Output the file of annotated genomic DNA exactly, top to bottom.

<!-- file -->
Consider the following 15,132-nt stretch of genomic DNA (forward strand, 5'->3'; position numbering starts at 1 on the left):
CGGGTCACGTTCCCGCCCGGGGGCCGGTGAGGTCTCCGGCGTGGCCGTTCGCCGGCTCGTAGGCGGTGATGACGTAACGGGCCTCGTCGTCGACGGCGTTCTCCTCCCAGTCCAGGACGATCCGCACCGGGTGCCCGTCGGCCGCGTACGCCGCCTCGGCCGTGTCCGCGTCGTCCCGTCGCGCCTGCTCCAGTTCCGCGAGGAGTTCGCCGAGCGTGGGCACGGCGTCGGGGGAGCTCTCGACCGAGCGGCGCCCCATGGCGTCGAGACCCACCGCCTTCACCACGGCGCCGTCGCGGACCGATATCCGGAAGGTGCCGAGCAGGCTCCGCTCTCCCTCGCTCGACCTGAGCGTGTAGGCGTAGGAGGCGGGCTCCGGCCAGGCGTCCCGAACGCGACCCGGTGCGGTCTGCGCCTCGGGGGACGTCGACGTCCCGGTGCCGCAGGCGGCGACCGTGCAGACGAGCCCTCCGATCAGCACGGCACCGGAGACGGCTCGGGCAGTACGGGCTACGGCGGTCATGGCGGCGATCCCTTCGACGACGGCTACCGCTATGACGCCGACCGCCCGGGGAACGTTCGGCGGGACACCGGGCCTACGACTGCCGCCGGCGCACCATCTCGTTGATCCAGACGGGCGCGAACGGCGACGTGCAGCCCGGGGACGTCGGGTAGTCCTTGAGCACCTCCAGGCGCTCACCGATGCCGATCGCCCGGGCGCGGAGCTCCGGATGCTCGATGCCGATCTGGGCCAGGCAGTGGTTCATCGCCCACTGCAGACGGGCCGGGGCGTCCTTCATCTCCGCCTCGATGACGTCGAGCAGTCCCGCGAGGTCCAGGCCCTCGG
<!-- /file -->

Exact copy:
Consider the following 15,132-nt stretch of genomic DNA (forward strand, 5'->3'; position numbering starts at 1 on the left):
CGGGTCACGTTCCCGCCCGGGGGCCGGTGAGGTCTCCGGCGTGGCCGTTCGCCGGCTCGTAGGCGGTGATGACGTAACGGGCCTCGTCGTCGACGGCGTTCTCCTCCCAGTCCAGGACGATCCGCACCGGGTGCCCGTCGGCCGCGTACGCCGCCTCGGCCGTGTCCGCGTCGTCCCGTCGCGCCTGCTCCAGTTCCGCGAGGAGTTCGCCGAGCGTGGGCACGGCGTCGGGGGAGCTCTCGACCGAGCGGCGCCCCATGGCGTCGAGACCCACCGCCTTCACCACGGCGCCGTCGCGGACCGATATCCGGAAGGTGCCGAGCAGGCTCCGCTCTCCCTCGCTCGACCTGAGCGTGTAGGCGTAGGAGGCGGGCTCCGGCCAGGCGTCCCGAACGCGACCCGGTGCGGTCTGCGCCTCGGGGGACGTCGACGTCCCGGTGCCGCAGGCGGCGACCGTGCAGACGAGCCCTCCGATCAGCACGGCACCGGAGACGGCTCGGGCAGTACGGGCTACGGCGGTCATGGCGGCGATCCCTTCGACGACGGCTACCGCTATGACGCCGACCGCCCGGGGAACGTTCGGCGGGACACCGGGCCTACGACTGCCGCCGGCGCACCATCTCGTTGATCCAGACGGGCGCGAACGGCGACGTGCAGCCCGGGGACGTCGGGTAGTCCTTGAGCACCTCCAGGCGCTCACCGATGCCGATCGCCCGGGCGCGGAGCTCCGGATGCTCGATGCCGATCTGGGCCAGGCAGTGGTTCATCGCCCACTGCAGACGGGCCGGGGCGTCCTTCATCTCCGCCTCGATGACGTCGAGCAGTCCCGCGAGGTCCAGGCCCTCGG